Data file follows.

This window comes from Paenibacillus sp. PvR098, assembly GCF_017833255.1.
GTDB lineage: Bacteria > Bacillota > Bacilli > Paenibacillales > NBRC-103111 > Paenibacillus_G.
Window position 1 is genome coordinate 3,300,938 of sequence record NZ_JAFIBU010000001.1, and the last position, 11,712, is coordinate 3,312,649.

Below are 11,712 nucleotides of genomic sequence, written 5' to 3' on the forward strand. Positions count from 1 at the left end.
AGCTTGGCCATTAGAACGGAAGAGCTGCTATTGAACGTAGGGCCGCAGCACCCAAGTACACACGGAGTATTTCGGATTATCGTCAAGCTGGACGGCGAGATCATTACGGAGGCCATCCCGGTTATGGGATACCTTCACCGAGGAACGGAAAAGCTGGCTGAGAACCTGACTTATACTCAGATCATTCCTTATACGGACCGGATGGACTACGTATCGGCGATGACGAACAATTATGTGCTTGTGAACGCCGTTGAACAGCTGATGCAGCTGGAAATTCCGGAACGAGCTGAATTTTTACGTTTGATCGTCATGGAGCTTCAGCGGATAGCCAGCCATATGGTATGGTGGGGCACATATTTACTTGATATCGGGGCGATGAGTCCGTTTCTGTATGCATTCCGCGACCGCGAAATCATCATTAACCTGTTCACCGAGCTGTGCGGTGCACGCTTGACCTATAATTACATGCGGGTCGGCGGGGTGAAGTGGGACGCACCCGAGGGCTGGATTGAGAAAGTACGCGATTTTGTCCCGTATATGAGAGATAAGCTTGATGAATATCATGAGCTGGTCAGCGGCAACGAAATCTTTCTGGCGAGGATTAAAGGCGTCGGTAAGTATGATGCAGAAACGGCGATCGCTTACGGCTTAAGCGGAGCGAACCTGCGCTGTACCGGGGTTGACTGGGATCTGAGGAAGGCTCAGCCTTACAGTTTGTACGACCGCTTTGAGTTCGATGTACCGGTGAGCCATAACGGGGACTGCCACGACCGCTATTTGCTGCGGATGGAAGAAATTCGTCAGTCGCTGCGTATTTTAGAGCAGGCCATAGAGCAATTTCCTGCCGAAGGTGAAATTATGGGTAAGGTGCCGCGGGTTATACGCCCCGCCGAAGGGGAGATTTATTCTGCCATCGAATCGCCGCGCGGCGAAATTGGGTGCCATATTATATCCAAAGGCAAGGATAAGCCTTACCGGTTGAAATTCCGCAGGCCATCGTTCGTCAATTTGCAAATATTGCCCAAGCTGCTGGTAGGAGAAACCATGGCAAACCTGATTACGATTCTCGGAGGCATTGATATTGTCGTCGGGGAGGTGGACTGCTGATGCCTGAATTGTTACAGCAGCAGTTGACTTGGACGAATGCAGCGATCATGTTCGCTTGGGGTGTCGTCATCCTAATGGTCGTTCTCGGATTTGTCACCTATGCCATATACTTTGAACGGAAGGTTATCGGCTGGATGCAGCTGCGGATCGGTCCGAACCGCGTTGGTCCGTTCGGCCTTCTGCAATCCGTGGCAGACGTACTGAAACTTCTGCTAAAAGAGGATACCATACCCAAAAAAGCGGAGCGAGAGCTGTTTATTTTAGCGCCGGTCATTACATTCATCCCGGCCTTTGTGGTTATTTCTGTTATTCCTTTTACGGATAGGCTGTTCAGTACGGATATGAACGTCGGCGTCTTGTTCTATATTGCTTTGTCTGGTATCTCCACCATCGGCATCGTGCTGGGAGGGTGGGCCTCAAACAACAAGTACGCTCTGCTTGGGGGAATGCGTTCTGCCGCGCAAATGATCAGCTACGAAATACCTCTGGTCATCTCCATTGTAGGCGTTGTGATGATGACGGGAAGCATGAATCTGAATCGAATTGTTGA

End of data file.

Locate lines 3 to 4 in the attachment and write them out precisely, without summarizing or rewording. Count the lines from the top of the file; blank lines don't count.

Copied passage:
Window position 1 is genome coordinate 3,300,938 of sequence record NZ_JAFIBU010000001.1, and the last position, 11,712, is coordinate 3,312,649.

Below are 11,712 nucleotides of genomic sequence, written 5' to 3' on the forward strand. Positions count from 1 at the left end.